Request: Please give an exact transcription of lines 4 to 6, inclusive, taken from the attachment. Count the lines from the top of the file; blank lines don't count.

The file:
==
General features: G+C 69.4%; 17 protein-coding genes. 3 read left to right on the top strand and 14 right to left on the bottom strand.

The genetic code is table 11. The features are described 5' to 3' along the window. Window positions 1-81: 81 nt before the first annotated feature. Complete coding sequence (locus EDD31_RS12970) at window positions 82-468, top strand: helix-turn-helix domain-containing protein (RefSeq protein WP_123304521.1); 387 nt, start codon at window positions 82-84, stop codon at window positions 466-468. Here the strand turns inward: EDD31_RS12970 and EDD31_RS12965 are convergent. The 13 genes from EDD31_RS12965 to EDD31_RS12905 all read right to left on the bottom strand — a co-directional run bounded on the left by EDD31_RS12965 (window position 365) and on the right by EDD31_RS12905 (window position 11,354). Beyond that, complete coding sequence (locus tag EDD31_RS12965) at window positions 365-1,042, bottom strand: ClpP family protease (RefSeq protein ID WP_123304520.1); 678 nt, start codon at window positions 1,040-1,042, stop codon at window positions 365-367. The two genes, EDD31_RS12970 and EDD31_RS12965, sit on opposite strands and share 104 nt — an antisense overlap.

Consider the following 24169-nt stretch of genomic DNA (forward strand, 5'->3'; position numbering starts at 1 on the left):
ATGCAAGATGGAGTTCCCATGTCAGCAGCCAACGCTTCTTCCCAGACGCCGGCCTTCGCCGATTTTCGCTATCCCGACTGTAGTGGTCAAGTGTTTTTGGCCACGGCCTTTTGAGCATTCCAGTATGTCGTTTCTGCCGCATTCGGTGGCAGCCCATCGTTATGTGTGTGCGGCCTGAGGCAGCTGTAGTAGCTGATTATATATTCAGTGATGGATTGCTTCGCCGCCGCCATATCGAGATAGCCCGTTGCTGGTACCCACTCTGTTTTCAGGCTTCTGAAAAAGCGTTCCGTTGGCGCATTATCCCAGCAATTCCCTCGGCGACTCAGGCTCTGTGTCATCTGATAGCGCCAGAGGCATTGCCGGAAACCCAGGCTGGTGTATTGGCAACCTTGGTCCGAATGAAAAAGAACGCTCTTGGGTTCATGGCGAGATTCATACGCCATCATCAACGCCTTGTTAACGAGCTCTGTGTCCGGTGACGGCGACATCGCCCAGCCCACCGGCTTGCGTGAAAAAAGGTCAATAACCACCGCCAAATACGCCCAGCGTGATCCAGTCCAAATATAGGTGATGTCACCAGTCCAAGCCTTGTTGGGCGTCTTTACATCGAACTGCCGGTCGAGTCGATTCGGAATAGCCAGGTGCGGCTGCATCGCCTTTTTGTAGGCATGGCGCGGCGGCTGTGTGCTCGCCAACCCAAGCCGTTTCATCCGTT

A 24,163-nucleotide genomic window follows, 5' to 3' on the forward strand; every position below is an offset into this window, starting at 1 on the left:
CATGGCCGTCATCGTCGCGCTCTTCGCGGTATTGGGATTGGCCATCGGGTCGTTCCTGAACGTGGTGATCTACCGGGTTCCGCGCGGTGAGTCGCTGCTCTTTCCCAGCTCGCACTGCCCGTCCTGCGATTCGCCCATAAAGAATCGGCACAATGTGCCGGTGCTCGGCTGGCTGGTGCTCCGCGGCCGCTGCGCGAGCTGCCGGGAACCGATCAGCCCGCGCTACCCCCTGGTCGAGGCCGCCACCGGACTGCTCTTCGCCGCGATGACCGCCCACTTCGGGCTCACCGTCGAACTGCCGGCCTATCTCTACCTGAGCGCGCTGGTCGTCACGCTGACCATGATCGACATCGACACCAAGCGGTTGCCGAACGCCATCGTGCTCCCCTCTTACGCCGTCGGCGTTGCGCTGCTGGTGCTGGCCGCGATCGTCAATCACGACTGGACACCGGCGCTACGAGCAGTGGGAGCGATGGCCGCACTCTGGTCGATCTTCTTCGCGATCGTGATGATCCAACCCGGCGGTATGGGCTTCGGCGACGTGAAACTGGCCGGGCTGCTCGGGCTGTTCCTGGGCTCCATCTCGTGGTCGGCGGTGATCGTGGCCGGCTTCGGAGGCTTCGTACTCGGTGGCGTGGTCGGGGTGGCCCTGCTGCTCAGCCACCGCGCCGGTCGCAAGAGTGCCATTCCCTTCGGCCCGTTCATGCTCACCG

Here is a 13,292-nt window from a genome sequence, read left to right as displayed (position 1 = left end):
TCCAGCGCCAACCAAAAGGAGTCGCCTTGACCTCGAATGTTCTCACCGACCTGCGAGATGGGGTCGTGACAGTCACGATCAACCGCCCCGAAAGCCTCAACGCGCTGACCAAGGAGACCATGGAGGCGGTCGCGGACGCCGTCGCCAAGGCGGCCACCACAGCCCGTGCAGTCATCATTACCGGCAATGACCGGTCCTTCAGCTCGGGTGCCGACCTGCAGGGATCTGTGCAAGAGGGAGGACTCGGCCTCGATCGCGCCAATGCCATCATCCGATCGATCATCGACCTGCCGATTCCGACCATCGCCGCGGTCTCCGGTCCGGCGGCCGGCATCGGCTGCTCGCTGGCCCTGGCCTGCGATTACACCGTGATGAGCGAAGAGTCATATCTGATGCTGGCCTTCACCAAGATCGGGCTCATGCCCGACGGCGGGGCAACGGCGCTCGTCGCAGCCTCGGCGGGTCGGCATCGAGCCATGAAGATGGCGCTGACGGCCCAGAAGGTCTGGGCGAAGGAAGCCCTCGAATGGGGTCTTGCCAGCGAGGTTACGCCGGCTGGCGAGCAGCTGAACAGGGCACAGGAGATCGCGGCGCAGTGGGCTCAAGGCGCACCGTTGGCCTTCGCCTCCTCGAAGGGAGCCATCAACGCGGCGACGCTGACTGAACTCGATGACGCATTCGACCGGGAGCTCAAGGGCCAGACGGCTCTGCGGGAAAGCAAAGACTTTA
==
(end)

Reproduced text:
ATGCAAGATGGAGTTCCCATGTCAGCAGCCAACGCTTCTTCCCAGACGCCGGCCTTCGCCGATTTTCGCTATCCCGACTGTAGTGGTCAAGTGTTTTTGGCCACGGCCTTTTGAGCATTCCAGTATGTCGTTTCTGCCGCATTCGGTGGCAGCCCATCGTTATGTGTGTGCGGCCTGAGGCAGCTGTAGTAGCTGATTATATATTCAGTGATGGATTGCTTCGCCGCCGCCATATCGAGATAGCCCGTTGCTGGTACCCACTCTGTTTTCAGGCTTCTGAAAAAGCGTTCCGTTGGCGCATTATCCCAGCAATTCCCTCGGCGACTCAGGCTCTGTGTCATCTGATAGCGCCAGAGGCATTGCCGGAAACCCAGGCTGGTGTATTGGCAACCTTGGTCCGAATGAAAAAGAACGCTCTTGGGTTCATGGCGAGATTCATACGCCATCATCAACGCCTTGTTAACGAGCTCTGTGTCCGGTGACGGCGACATCGCCCAGCCCACCGGCTTGCGTGAAAAAAGGTCAATAACCACCGCCAAATACGCCCAGCGTGATCCAGTCCAAATATAGGTGATGTCACCAGTCCAAGCCTTGTTGGGCGTCTTTACATCGAACTGCCGGTCGAGTCGATTCGGAATAGCCAGGTGCGGCTGCATCGCCTTTTTGTAGGCATGGCGCGGCGGCTGTGTGCTCGCCAACCCAAGCCGTTTCATCCGTT

A 24,163-nucleotide genomic window follows, 5' to 3' on the forward strand; every position below is an offset into this window, starting at 1 on the left:
CATGGCCGTCATCGTCGCGCTCTTCGCGGTATTGGGATTGGCCATCGGGTCGTTCCTGAACGTGGTGATCTACCGGGTTCCGCGCGGTGAGTCGCTGCTCTTTCCCAGCTCGCACTGCCCGTCCTGCGATTCGCCCATAAAGAATCGGCACAATGTGCCGGTGCTCGGCTGGCTGGTGCTCCGCGGCCGCTGCGCGAGCTGCCGGGAACCGATCAGCCCGCGCTACCCCCTGGTCGAGGCCGCCACCGGACTGCTCTTCGCCGCGATGACCGCCCACTTCGGGCTCACCGTCGAACTGCCGGCCTATCTCTACCTGAGCGCGCTGGTCGTCACGCTGACCATGATCGACATCGACACCAAGCGGTTGCCGAACGCCATCGTGCTCCCCTCTTACGCCGTCGGCGTTGCGCTGCTGGTGCTGGCCGCGATCGTCAATCACGACTGGACACCGGCGCTACGAGCAGTGGGAGCGATGGCCGCACTCTGGTCGATCTTCTTCGCGATCGTGATGATCCAACCCGGCGGTATGGGCTTCGGCGACGTGAAACTGGCCGGGCTGCTCGGGCTGTTCCTGGGCTCCATCTCGTGGTCGGCGGTGATCGTGGCCGGCTTCGGAGGCTTCGTACTCGGTGGCGTGGTCGGGGTGGCCCTGCTGCTCAGCCACCGCGCCGGTCGCAAGAGTGCCATTCCCTTCGGCCCGTTCATGCTCACCG